CLAN also institutes two aspects to its program beyond the job search.
The program brings together Native and non-Native students over coffee or study groups to broaden their networks and experiences and encourage community integration. “It’s not like the Indians are over there and the white people are over here,” Wesley-Esquimaux said. “We have 75,000 indigenous people in this region, so we are very intent upon building that relationship and improving it.”
CLAN has also encouraged indigenous students to become mentors and recruiters, both on campus and in the remote communities. “Initially I tried hiring coordinators, adults, and that didn’t work,” Wesley-Esquimaux said. “So I hired kids as ambassadors… 35 kids to enroll their peers.”
The ambassadors are role models as well as contacts. Two of the newest have videos posted to the CLAN website.
Brianna Decontie, now in her third year toward her bachelor’s degree in nursing, experienced a big change when she arrived to attend Lakehead, some 835 miles west from her home in the Kitigan Zibi Anishinabeg First Nation in Quebec.
Lakehead University has 1,140 Native students, one of the highest indigenous enrollments of any Canadian university, but still totaling only slightly more than 10 percent of its students. “I had to get used to the university feel because I grew up on the reserve going to a private school with just Natives,” Decontie said.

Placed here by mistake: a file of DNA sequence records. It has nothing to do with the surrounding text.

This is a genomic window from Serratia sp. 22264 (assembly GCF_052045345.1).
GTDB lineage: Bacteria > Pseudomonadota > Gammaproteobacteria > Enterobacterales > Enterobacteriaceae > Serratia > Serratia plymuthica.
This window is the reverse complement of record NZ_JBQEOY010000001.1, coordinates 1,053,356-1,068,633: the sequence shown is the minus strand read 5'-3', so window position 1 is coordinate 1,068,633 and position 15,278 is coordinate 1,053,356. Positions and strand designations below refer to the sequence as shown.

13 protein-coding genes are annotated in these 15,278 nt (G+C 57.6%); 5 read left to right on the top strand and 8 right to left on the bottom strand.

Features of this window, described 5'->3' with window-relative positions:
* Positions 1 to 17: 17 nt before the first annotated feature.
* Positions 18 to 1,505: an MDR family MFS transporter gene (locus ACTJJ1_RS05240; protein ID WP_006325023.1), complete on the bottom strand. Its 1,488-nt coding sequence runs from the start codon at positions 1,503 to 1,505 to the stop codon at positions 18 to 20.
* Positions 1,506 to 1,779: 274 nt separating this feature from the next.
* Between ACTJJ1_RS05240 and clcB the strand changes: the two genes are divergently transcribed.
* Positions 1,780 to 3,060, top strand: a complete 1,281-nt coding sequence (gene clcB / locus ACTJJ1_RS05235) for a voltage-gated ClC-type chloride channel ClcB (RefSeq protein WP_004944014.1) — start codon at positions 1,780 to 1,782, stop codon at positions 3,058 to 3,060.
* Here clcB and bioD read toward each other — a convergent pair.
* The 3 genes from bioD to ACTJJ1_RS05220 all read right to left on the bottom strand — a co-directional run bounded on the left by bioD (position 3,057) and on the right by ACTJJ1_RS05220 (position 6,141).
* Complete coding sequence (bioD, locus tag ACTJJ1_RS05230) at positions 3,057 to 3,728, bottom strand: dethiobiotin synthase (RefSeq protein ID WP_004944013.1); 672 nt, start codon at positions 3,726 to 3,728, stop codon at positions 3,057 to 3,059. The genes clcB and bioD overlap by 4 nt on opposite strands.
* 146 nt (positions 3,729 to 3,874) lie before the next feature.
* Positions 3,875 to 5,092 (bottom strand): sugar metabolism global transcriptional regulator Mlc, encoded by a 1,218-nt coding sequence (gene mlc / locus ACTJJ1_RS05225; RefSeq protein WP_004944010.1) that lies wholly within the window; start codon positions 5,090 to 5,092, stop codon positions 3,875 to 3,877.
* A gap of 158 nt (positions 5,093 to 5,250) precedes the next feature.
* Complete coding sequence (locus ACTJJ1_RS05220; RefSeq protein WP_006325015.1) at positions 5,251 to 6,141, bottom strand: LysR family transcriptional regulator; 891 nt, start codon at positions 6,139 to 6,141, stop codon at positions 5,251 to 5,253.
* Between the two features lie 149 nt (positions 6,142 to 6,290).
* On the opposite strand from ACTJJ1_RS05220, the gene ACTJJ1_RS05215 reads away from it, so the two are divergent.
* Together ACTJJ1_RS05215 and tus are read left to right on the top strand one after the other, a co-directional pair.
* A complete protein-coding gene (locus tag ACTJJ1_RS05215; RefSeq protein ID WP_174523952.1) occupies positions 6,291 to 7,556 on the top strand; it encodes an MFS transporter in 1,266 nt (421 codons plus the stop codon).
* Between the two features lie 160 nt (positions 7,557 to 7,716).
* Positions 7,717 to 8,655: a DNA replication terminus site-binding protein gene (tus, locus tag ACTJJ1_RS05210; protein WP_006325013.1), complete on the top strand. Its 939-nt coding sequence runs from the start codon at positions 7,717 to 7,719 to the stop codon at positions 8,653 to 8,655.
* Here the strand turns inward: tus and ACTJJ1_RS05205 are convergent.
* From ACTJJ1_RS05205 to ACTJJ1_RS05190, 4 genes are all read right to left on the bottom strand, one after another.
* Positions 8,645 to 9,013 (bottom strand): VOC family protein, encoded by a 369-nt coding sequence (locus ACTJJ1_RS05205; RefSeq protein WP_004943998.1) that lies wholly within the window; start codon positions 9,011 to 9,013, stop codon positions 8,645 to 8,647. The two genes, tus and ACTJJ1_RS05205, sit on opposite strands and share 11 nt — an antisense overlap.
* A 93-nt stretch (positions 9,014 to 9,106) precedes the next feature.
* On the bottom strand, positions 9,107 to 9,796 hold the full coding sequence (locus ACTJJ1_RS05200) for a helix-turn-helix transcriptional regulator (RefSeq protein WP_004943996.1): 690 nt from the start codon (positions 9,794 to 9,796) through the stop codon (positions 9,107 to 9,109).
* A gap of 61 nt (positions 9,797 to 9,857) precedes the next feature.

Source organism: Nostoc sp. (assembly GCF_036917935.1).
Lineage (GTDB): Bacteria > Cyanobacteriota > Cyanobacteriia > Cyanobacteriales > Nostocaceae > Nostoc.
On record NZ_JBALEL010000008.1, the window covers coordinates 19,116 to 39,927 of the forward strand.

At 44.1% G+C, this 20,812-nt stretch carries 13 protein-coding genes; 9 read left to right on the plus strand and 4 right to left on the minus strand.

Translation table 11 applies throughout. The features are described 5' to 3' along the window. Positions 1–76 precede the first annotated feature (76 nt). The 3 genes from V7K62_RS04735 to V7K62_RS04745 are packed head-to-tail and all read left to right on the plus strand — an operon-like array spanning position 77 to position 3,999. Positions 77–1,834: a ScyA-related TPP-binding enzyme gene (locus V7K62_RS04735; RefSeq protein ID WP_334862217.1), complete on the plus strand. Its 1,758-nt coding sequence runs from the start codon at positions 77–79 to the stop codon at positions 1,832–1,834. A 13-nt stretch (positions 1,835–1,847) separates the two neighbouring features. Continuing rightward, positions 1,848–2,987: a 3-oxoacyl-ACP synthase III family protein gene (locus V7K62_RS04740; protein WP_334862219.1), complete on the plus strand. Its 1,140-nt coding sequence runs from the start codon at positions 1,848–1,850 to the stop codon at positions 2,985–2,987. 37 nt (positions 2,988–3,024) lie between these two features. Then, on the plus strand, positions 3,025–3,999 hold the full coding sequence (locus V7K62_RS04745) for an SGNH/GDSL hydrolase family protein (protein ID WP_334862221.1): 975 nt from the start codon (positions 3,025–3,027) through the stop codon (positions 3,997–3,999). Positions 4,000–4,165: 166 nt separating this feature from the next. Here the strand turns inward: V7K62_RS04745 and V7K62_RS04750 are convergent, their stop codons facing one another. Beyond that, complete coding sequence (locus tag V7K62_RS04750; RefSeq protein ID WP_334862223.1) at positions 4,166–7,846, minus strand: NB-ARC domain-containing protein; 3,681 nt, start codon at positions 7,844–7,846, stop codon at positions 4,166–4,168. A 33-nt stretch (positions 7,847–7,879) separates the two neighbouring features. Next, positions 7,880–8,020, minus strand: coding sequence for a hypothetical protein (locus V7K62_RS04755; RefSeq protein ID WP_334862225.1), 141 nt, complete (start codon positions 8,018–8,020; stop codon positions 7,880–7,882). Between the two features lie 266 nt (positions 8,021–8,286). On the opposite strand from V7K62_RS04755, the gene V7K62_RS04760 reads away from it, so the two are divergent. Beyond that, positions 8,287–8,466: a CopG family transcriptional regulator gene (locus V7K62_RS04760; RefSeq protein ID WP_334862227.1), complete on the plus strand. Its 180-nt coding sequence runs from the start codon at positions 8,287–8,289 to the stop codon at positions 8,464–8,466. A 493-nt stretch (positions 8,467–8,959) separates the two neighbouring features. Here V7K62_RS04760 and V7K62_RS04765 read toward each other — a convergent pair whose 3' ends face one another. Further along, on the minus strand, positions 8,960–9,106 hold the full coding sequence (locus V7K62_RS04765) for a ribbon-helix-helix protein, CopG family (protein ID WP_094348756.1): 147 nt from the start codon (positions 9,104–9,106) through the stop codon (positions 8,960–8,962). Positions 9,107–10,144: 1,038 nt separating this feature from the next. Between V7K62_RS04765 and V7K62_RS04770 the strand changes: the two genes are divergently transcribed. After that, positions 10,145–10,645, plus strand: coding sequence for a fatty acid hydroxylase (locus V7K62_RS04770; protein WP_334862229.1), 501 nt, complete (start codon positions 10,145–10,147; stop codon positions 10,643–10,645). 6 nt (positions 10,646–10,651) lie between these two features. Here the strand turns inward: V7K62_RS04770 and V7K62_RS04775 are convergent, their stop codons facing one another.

At home, surrounded by family, she was influenced by her mom and her aunties. Her grounding in culture was aided by her Grandfather Peter Decontie, a Fire Keeper and one defendant in a Supreme Court case instrumental in recognizing First Nation hunting, fishing and other rights.
Away from home, Decontie found her traditional ties were still her lifelines. “Getting more in touch with my culture really helps ground me in hard times or if I’m missing my family.”
She made contacts with other Native students, and this past year was co-organizer of the university’s annual pow wow and is president of the Lakehead University Native Students Association. She also discovered CLAN and mentors other students. “It was a great experience. I think it’s a beautiful thing that’s being created.”
Stephanie Seymour also came to Thunder Bay from a small community on St. Joseph Island, Ontario, with a population of about 2,000. Her mother is from Garden River First Nation and her father is of Irish heritage. Having recently received her master’s degree, she’s pursuing a doctorate and is on the university’s faculty of Natural Resources Management.
“One of the things that I really like about the CLAN network, it really looks at your education,” she said.
Seymour also appreciates that CLAN teaches how to translate life skills into resumé boosters. “It’s the same language by the person seeking the job and the person who’s hiring.”
As one might expect of role models, Decontie and Seymour are already contributing back to their and other communities. During breaks, Decontie works with the child health program at Kitigan Zibi. Seymour’s master’s degree project examined how to use wood products to create electricity and other energy needs for remote communities.
Seymour hopes that through CLAN and such programs, the stereotypes preventing community integration and job access will break down. As she learned from her own CLAN mentors: “You are not the stereotype, you are the prototype.”
This story was originally published on November 27, 2016.